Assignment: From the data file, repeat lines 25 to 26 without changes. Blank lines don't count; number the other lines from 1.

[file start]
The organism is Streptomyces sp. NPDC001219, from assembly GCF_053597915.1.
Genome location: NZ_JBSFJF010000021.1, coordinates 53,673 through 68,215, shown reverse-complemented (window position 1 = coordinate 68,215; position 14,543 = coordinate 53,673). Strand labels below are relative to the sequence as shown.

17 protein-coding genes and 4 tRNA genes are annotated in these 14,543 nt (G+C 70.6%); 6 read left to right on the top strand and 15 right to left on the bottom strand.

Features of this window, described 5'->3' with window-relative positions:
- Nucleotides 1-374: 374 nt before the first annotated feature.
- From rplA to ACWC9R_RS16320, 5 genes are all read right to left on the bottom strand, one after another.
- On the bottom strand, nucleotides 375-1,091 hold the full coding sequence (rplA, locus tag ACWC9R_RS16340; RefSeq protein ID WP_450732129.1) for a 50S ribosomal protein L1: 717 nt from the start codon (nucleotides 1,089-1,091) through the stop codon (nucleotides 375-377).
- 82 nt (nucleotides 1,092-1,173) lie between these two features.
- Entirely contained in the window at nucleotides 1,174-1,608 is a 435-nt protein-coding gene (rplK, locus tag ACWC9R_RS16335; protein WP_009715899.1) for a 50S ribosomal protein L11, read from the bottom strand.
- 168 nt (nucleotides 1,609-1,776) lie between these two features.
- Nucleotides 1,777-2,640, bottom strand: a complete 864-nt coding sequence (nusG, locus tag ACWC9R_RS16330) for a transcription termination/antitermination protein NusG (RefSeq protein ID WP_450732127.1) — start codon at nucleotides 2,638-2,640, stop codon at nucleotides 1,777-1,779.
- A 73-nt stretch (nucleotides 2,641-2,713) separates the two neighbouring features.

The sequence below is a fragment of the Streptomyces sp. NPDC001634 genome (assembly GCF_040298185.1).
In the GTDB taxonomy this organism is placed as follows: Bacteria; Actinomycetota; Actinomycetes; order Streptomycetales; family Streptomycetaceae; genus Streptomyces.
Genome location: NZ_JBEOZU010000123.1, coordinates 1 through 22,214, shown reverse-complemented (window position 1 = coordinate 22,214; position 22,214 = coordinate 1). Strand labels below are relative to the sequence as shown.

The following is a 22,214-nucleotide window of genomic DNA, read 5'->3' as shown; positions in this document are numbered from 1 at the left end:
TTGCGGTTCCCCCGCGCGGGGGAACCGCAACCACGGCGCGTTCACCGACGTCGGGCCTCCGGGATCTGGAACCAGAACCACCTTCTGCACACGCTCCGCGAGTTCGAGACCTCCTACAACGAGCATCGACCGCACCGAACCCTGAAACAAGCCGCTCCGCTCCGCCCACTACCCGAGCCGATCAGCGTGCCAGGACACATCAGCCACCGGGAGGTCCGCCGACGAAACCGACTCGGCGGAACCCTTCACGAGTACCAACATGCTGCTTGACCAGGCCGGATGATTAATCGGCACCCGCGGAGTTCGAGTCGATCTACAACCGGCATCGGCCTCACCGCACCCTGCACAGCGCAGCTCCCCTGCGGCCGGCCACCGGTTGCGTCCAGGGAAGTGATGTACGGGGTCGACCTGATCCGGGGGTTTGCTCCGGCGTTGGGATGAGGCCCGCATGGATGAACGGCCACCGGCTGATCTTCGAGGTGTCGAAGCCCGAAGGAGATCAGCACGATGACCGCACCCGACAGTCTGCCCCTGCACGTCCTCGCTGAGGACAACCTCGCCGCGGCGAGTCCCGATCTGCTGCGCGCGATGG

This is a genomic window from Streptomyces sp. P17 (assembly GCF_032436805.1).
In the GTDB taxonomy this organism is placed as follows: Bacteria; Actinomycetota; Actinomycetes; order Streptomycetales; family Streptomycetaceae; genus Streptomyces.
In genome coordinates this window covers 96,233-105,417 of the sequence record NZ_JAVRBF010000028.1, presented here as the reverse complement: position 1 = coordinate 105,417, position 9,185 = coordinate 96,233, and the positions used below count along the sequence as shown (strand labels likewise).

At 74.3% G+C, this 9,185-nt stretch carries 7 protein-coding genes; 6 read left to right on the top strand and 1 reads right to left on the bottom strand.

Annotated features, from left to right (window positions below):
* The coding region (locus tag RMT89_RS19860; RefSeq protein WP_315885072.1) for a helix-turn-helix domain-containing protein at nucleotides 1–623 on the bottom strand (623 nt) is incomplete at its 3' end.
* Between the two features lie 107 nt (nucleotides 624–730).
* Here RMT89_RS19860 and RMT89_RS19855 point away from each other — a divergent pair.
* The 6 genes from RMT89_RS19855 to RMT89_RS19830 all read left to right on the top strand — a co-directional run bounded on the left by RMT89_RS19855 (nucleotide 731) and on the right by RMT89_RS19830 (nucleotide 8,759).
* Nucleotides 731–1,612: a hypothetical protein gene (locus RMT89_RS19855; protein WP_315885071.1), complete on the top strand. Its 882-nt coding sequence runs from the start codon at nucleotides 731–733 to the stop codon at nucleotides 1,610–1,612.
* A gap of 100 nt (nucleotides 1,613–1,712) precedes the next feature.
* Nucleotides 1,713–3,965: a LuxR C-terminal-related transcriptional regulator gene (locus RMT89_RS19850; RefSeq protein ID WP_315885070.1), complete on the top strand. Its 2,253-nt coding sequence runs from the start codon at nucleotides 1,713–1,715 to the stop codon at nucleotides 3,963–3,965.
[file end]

* Here RMT89_RS19860 and RMT89_RS19855 point away from each other — a divergent pair.
* The 6 genes from RMT89_RS19855 to RMT89_RS19830 all read left to right on the top strand — a co-directional run bounded on the left by RMT89_RS19855 (nucleotide 731) and on the right by RMT89_RS19830 (nucleotide 8,759).